US 4636271 A
A tubular wire marker sleeve is disclosed. The sleeve includes a central portion which is flattened by ultrasonic welding to form a releasable bond and end extents which are unflattened facilitating insertion of an electrical wire into the sleeve. Plural sleeves may be assembled on a support card for printing on the sleeve with a conventional typewriter or computer printer.
1. A method of forming a wire marker sleeve comprising the steps of:
providing an elongate hollow member; and
releasably bonding a central extent of said hollow member intermediate the ends thereof to thereby provide a uniformly flattened portion and an unflattened end extent.
2. A method in accordance with claim 1, wherein said flattening step provides a pair of unflattened end extents.
3. A method in accordance with claim 2, wherein said providing step further comprises the steps of:
providing a continuous length of seamless tubing; and;
severing said elongate tubular member from said tubing.
4. A method in accordance with claim 3 wherein said bonding step further comprises:
inserting said provided elongate tubular member between the dies of a sealing device;
moving said dies into contact with said central extent of said tubular member; and
sealably compressing said dies against said central extent of said tubular member.
5. A method in accordance with claim 4 wherein said sealing device is an ultrasonic welding machine.
6. A method in accordance with claim 5 further comprising the step of:
placing a plurality of welds along the longitudinal sides of said central extent of said tubular member.
7. A method in accordance with claim 6 wherein said welds provide said releasable bond.
8. A method of forming a wire identification sleeve comprising the steps of:
providing an elongate hollow member having a first wall portion and an opposed second wall portion; and
flattening a central portion of said hollow member intermediate the ends thereof by releasably bonding said first wall portion to said second wall portion.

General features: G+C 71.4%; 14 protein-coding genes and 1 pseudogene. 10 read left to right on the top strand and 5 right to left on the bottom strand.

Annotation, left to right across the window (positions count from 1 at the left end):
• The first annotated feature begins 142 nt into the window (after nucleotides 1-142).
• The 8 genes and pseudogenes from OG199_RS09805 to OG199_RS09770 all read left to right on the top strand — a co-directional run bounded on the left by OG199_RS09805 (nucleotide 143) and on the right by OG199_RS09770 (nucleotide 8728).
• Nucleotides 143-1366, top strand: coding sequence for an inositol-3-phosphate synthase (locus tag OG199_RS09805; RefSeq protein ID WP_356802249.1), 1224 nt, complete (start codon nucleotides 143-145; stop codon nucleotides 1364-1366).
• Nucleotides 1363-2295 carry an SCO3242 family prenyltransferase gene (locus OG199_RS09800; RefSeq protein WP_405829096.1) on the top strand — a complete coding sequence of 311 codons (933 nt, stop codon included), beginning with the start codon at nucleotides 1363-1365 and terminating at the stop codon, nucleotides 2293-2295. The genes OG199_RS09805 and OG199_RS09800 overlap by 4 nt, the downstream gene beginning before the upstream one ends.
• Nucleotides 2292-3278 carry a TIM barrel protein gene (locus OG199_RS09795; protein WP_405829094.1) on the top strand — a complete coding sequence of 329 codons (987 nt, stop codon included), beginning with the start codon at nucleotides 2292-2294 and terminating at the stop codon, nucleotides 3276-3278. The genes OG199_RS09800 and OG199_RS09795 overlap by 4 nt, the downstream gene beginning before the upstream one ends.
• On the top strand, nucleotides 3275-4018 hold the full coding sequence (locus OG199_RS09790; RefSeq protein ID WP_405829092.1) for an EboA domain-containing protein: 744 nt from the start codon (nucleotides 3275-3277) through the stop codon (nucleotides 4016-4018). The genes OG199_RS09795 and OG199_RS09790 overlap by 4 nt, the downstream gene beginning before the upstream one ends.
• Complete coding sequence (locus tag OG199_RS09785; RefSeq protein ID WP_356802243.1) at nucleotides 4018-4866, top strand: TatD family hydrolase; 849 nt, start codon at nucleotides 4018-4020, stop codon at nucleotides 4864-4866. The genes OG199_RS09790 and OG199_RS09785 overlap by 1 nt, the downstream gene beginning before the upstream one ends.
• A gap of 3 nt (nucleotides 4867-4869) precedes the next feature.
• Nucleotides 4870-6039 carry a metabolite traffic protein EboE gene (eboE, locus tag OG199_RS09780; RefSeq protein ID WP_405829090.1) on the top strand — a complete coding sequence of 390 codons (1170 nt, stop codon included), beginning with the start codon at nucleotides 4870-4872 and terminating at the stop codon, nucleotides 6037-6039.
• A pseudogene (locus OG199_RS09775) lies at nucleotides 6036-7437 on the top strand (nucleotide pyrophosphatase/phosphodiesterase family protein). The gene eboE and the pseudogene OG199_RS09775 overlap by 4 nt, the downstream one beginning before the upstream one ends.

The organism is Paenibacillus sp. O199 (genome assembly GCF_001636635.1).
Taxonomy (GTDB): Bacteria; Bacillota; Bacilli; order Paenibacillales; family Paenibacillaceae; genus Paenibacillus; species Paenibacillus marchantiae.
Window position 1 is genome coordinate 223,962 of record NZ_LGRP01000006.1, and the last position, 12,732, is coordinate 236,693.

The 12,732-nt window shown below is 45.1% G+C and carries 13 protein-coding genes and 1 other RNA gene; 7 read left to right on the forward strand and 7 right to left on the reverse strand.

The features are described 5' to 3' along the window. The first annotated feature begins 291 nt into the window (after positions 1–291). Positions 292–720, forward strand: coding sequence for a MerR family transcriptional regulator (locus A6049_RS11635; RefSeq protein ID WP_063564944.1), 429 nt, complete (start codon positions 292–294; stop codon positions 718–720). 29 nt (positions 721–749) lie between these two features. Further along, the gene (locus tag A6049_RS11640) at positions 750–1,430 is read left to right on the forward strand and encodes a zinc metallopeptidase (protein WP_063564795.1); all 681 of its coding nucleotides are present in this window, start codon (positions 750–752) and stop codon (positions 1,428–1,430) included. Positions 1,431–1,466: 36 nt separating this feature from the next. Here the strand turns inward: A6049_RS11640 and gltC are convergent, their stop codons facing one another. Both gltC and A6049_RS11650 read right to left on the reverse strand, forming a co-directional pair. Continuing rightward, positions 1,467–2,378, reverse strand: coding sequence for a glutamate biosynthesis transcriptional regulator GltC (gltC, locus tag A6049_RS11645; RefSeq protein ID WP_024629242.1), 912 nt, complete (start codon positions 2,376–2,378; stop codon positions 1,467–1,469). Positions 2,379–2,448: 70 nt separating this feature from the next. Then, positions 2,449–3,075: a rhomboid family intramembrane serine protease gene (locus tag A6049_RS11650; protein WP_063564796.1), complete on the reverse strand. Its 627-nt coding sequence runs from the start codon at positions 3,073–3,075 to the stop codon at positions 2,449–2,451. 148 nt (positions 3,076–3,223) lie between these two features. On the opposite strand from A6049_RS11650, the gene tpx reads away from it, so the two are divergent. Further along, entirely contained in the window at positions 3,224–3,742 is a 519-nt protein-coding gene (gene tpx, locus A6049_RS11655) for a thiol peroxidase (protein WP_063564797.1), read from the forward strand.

9. A method of claim 8 wherein said flattening steps further comprises:
inserting said hollow member between a pair of dies having a longitudinal extent less than the length of said hollow member; and
sealably compressing said hollow member between said pair of dies so that an extent at each end of said hollow member remains unflattened.
10. A method in accordance with claim 9 wherein said hollow member is an extent of hollow tubing.
11. A method in accordance with claim 10 wherein said providing step further comprises:
extruding a continuous length of said tubing; and
severing said extent of hollow tubing from said continous length.
12. A method in accordance with claim 11 wherein said compressing step further comprises ultrasonicly vibrating said dies to fuse said central extent flat.
13. A method in accordance with claim 12 further comprising:
providing a plurality of longitudinally spaced ultrasonic welds on said central extent.
14. A method of forming a wire marker sleeve assembly comprising:
forming a plurality of longitudinal wire marker sleeves having a releasably bonded central extent and unflattened end extents; and
inserting each sleeve into one of a plurality of longitudinal openings in a support card, said support card having a pair of oppositely directed tabs adjacent each opening for supporting each sleeve.
15. A method in acccordance with claim 14 wherein said inserting step further comprises:
inserting each said opposed tab of each said opening of said support card in the unflattened ends of said sleeve.
16. A method in accordance with claim 14 when said support card is a substantially flat planar member.
This invention relates generally to a method of making a sleeve used to identify electrical wire and more particularly to a method of forming a wire marker sleeve having a flattened central extent to accommodate printed indicia.